Child Indicators Research

, Volume 8, Issue 1, pp 93–109 | Cite as

Adolescents’ Perspective on Their Participation in the Family Context and its Relationship with Their Subjective Well-Being

  • Mònica González
  • Ma Eugènia Gras
  • Sara Malo
  • Dolors Navarro
  • Ferran Casas
  • Mireia Aligué


Although several authors (Casas 1994) and international organizations (Council of Europe 1998) have emphasized the importance of promoting the participation of children in families, scientific studies on this topic are scarce. Even fewer studies address the link between participation and subjective well-being (SWB). The aim of the present study is to explore different elements of family dynamics that may contribute to adolescents’ participation in the family and its relationship with SWB. Participation in the family context refers to the possibilities given to children and adolescents to openly communicate their opinions and interests in their families, to involve themselves in decisions that affect both them and their family, and to assume some responsibilities in the home that are consistent with their stage of development (Casas et al. 2008; UNICEF 2003). Data have been collected from a representative Spanish sample of 5934 adolescents in the 1st year of compulsory secondary education (M = 12.09, SD = 0.69). The results show that girls report more participation in the family than boys. Participation in the family context is related to: (a) the frequency of having a good time as a family; (b) the frequency of learning things with the family; (c) children’s perception of having their own space at home; (d) their evaluation of having a good time as a family; (e) satisfaction with the space they have at their disposal at home; and (f) satisfaction with the people they live with. Unlike girls, for boys the frequency of having a good time as a family predicts their perception of participation in the family context. Adolescents who perceive that they participate more in decisions taken in the family home display higher scores on well-being. Girls who perceive that they participate at home score higher than boys on two of the three scales used to measure well-being. Results will be discussed in the light of their implications for the implementation of the UN Convention on the Rights of the Child and the development of childhood policies.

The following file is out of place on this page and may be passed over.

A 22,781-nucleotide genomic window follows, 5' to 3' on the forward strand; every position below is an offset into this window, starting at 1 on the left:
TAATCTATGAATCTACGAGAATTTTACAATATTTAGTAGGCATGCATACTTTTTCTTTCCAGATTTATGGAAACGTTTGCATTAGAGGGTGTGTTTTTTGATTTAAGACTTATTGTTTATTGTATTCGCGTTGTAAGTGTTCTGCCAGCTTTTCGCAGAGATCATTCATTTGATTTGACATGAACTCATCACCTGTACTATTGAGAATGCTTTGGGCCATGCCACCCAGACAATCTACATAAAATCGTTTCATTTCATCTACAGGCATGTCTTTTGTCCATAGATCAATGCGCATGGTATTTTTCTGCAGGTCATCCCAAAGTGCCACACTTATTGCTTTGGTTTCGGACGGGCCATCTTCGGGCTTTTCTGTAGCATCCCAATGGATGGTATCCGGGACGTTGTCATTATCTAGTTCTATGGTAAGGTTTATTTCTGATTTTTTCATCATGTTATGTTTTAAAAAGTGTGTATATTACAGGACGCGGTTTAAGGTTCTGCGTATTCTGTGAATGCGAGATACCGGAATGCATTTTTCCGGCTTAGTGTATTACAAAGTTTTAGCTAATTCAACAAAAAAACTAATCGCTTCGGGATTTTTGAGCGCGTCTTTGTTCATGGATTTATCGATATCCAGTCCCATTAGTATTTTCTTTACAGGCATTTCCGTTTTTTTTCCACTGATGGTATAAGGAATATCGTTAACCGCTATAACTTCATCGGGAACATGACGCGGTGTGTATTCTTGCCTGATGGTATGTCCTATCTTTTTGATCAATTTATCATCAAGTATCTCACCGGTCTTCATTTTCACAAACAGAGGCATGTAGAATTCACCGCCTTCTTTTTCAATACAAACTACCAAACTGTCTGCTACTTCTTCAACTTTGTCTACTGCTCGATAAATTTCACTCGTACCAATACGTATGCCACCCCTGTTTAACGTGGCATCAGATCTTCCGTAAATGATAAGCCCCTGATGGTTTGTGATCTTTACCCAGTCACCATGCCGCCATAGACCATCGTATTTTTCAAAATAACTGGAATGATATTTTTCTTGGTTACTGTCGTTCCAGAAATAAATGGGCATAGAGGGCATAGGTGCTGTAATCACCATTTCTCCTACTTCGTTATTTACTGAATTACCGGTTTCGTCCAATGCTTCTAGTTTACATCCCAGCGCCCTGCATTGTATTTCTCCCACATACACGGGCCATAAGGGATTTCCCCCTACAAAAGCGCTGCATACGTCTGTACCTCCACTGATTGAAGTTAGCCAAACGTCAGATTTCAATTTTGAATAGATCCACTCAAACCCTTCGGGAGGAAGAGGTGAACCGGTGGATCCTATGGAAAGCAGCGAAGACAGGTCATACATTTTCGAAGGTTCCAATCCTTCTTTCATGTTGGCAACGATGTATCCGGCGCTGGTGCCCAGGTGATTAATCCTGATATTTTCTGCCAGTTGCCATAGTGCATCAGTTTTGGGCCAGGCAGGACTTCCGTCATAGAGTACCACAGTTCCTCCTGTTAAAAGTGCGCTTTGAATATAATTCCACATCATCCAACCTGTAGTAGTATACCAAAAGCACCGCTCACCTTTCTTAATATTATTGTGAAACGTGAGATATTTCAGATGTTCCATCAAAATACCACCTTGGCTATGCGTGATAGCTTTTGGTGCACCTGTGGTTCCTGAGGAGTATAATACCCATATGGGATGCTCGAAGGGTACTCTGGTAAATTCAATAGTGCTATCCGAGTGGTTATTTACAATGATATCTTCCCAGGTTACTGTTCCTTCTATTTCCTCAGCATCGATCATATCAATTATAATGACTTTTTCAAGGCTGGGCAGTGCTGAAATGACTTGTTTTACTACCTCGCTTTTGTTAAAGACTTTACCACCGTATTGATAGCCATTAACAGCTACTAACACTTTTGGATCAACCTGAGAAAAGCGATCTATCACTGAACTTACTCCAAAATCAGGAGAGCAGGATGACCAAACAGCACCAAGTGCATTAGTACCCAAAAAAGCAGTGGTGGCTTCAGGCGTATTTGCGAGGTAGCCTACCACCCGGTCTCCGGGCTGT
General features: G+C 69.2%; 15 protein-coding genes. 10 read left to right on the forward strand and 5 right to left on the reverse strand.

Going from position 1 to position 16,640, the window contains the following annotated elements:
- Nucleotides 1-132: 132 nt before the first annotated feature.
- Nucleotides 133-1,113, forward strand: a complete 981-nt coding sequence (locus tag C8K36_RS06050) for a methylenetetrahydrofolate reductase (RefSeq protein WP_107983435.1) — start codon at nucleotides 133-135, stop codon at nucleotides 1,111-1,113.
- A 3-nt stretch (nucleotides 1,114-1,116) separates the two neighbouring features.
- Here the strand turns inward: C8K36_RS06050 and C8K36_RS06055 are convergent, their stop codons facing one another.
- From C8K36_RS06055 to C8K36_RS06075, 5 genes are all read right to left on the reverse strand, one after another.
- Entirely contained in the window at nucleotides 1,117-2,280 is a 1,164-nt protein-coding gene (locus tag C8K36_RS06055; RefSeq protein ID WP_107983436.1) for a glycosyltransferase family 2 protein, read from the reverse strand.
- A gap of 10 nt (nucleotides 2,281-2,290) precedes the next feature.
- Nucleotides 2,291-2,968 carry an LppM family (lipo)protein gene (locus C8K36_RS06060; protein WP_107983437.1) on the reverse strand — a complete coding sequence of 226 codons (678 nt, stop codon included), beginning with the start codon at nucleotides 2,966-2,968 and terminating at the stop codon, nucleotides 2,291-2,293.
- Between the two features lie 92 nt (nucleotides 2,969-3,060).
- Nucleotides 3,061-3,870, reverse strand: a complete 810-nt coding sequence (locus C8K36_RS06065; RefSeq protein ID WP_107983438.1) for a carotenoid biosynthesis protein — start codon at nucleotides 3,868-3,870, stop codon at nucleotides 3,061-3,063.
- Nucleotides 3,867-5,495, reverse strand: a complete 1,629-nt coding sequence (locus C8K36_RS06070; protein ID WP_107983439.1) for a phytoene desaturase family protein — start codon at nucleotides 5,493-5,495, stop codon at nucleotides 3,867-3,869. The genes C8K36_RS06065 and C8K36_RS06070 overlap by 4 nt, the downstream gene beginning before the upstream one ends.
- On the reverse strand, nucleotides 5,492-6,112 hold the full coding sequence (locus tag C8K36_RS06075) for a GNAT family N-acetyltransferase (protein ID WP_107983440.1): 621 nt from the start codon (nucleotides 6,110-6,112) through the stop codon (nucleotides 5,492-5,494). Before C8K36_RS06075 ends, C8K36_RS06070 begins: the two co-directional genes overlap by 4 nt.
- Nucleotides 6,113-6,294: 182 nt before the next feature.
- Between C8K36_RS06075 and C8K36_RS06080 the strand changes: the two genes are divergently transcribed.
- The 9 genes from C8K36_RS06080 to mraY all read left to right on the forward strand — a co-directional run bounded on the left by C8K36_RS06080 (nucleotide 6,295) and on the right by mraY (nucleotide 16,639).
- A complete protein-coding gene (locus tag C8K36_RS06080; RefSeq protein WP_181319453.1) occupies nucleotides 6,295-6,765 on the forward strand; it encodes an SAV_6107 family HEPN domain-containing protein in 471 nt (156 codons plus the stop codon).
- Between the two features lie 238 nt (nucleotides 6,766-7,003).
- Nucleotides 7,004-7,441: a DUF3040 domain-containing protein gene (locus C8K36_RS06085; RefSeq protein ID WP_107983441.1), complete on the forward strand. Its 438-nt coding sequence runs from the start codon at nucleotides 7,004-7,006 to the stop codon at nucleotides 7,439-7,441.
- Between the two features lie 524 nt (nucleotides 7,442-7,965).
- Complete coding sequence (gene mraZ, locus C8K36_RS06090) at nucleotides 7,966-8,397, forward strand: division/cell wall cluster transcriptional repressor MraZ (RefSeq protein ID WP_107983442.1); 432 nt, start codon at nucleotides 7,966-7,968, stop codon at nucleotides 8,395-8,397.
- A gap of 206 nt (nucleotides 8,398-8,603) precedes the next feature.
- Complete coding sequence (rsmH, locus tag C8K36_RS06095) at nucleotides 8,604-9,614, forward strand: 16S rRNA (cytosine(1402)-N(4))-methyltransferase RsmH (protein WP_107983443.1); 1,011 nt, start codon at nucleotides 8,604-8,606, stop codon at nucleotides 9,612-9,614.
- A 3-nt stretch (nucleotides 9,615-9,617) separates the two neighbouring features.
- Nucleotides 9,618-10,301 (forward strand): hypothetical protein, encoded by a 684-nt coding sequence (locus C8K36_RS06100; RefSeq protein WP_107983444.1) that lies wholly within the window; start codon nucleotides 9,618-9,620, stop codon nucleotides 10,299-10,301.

Family participation Adolescence Subjective well-being Binary logistic regression 



Data collection has been supported and developed by UNICEF-Spain. The authors would like to thank Barney Griffiths for the editing of the English text.


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Copyright information

© Springer Science+Business Media Dordrecht 2014

Authors and Affiliations

  • Mònica González
    • 1
  • Ma Eugènia Gras
    • 1
  • Sara Malo
    • 1
  • Dolors Navarro
    • 1
  • Ferran Casas
    • 1
  • Mireia Aligué
    • 1
  1. 1.Quality of Life Research InstituteUniversity of GironaGironaSpain

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